Summary: The joy of Christmas is found in the birth of Jesus Christ. True hope is found in the bible and the magi from the east are an example of people who followed God with faith in their hearts.
Christmas Sunday Service
Let’s take our Bibles and locate Matthew 2…today we journey in the footprints of the Magi – “we three kings of Orient are” – the three wise men (by the way, none of those actual titles are true. There weren’t technically three and they weren’t kings. But more about that later). And if there’s one word that describes the magi, it is the word “hope.” Think about it – they journeyed far and long based on their hope that a king was born in the town of Bethlehem. That’s a pretty strong hope, isn’t it?
There is hope everywhere at Christmas. As Australians we hope for many things
“I hope I get a PS3 for Christmas.”
“I hope I get a new dog for Christmas.”
“I hope I get a Mercedes Benz.”
We often make New Year’s resolutions
“I hope I get to keep my job this year.”
“I hope I get married next year.”
“I hope I can beat my cancer next year.”
But the problem with ‘New Year hope’ is that it is always based upon uncertainty. For example, we may say “I hope we get pregnant soon.” That kind of hope is a wish, not a certainty. We can hope all we want, doing everything humanly possible to “help our New Year’s wishes along.” All the indications may be that it will come true. But life is unpredictable and things can change at the last moment. Suddenly, all our New Year’s hopes are dashed.
You keep trying to improve your life and every Christmas you make new resolutions. Most of them you do not achieve and a few you succeed in. But it seems there is no way forward. There is no lasting joy, no sense of purpose.
That’s the problem with New Year’s hope – as good as it makes you feel sometimes, it is still fundamentally based on uncertainties. In the bible we see something different.
1) The bible shows us how to live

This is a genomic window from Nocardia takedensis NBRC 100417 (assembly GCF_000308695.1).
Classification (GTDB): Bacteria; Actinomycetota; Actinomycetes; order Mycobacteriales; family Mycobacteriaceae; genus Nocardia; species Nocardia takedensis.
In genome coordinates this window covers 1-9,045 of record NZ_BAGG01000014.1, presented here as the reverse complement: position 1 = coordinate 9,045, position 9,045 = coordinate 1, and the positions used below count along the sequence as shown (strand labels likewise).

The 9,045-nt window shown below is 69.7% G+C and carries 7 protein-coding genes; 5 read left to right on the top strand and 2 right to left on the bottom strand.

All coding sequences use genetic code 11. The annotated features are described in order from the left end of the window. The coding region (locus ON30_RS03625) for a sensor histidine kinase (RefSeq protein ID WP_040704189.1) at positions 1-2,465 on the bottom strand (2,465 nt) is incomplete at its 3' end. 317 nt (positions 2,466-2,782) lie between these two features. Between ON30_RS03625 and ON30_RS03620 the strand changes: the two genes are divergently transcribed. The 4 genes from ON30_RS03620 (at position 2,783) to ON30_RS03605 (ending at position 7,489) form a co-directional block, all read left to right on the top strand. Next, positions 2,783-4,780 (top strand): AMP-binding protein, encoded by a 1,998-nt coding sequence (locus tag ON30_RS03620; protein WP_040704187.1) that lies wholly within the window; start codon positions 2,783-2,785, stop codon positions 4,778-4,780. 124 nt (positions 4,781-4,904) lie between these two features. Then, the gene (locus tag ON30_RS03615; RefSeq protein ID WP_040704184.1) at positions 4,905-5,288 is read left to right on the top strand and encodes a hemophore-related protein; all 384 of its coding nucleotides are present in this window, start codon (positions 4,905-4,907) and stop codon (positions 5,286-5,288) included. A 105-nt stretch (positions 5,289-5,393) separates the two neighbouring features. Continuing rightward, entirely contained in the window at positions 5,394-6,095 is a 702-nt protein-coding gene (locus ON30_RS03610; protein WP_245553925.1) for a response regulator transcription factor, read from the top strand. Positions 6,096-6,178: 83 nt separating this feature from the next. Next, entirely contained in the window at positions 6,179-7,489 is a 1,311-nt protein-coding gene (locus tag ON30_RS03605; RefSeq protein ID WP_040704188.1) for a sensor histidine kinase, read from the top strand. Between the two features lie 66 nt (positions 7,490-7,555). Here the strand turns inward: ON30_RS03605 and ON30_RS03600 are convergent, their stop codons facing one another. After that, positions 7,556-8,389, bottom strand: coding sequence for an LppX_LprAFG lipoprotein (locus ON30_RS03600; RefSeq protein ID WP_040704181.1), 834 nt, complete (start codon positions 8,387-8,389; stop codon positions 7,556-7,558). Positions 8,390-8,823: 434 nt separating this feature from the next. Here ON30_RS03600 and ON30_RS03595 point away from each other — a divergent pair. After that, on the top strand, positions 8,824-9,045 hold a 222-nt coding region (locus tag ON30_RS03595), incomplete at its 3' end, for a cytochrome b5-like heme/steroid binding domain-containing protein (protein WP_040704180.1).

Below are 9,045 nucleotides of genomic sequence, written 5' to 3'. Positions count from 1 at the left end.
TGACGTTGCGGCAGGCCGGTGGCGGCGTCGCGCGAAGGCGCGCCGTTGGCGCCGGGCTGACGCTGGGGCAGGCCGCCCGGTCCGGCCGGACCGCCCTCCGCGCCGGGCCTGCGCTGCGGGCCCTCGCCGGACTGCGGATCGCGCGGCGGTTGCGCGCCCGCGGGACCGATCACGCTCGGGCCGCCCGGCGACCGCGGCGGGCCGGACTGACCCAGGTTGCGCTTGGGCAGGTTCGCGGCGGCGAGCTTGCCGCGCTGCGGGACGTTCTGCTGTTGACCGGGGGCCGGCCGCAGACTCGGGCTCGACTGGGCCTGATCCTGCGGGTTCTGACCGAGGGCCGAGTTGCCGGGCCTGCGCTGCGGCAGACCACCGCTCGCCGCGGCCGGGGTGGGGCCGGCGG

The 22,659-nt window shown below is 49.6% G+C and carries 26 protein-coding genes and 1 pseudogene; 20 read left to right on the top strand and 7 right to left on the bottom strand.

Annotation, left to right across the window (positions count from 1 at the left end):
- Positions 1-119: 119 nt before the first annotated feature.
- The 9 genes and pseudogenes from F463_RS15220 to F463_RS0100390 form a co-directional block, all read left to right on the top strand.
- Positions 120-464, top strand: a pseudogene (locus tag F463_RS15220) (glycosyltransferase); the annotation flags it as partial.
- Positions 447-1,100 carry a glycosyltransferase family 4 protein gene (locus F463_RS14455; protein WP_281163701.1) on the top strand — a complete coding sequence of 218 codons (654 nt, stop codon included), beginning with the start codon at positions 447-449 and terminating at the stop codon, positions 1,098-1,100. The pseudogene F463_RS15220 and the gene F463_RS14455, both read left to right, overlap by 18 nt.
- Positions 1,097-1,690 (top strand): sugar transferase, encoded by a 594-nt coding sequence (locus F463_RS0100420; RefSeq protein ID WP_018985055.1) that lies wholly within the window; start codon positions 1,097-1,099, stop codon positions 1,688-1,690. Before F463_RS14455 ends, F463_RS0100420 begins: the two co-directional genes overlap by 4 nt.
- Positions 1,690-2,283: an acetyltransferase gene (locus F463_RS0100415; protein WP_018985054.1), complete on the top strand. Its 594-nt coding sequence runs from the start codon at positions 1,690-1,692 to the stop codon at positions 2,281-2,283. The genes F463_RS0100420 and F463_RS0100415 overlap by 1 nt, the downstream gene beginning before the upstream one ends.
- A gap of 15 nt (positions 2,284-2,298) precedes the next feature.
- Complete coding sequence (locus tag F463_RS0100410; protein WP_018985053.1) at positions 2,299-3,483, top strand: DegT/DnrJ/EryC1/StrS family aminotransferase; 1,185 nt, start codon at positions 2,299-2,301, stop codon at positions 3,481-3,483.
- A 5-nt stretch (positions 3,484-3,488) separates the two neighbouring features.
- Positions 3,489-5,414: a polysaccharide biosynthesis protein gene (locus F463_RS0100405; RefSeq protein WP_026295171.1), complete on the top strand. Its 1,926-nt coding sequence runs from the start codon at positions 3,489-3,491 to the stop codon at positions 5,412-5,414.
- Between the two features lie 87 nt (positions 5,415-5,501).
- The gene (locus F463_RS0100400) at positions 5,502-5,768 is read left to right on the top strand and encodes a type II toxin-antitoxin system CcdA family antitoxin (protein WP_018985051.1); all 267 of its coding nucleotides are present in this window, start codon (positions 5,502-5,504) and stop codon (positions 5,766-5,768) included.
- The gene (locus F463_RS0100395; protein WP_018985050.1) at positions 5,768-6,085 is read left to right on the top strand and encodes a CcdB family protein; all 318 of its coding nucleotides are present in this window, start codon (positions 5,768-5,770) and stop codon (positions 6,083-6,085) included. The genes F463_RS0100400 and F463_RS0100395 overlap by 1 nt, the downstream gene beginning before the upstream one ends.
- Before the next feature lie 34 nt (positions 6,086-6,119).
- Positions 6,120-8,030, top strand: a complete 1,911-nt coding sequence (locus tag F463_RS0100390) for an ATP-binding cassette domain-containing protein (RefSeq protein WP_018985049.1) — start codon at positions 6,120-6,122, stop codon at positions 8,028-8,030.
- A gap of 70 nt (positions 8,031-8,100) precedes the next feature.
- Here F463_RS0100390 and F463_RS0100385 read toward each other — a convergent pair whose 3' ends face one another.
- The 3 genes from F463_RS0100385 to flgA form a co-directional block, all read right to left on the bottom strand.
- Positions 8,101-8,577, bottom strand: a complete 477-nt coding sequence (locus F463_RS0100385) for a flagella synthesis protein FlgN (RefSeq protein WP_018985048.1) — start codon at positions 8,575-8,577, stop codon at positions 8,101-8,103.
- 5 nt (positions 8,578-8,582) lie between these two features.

2) What about now?
3) Live with confidence
4) Christmas is all about Jesus
1) The bible shows us how to live
Put your nose into the Bible everyday. It is your spiritual food. And then share it. Make a vow not to be a lukewarm Christian.
Have you ever wondered how to move your life forward?
I mean to make sure that next year is better than this year? Really better.
The magi, however, had biblical hope. Biblical hope is an expectation, desire, or anticipation, but without the human uncertainty because biblical hope has, as its foundation, the promises and character of God.
Before we look at Matthew 2, let me show you the sort of hope you want to build your life on. It is
18God cannot tell lies! And so his promises and vows are two things that can never be changed.
We have run to God for safety. Now his promises should greatly encourage us to take hold of the hope that is right in front of us. 19This hope is like a firm and steady anchor for our souls. Hebrews 6:18-19a
At this time of year when so many people are hoping for something, we hope because of someone – God! We know that next year will be better than this year for one simple fact, we will grow as a Christian this coming year.
This is the kind of hope that motivated the Magi to leave their country and travel a long distance. This is the kind of hope that propelled the wise men to give of the treasures. This is the kind of hope that prompted the Magi to risk their own safety in search of the king.
It is the sort of hope that we need in our lives today.
Let’s look at their journey and see what insights we glean from this passage about biblical hope.
Matthew 2:1-2 says these wise men were “Magi from the east” and had seen a “star in the east.” So they came. Had they come on a hunch? Or was biblical hope really driving their search? Perhaps a little background will help answer that question.
Much of what has been written about the Magi is based upon speculation or traditions that may have no basis in fact. For example, they were not kings but were rather advisors to kings. And no where are we told there were only three. There was probably an entourage of people with these kingly advisors. So the song “We Three Kings” is really an urban legend (no offense to you Christmas carol lovers).
The group of Magi mentioned here in Matthew 2 were no doubt indirectly influenced generation after generation by Daniel and his Jewish friends. The fact that they undertook such a difficult journey in order to worship Him strongly suggests that they believed in the God of the Jews. In fact, did you know that Daniel is the only book – and only one – in the whole of the Bible that foretells the time of the Messiah’s first coming? The passage is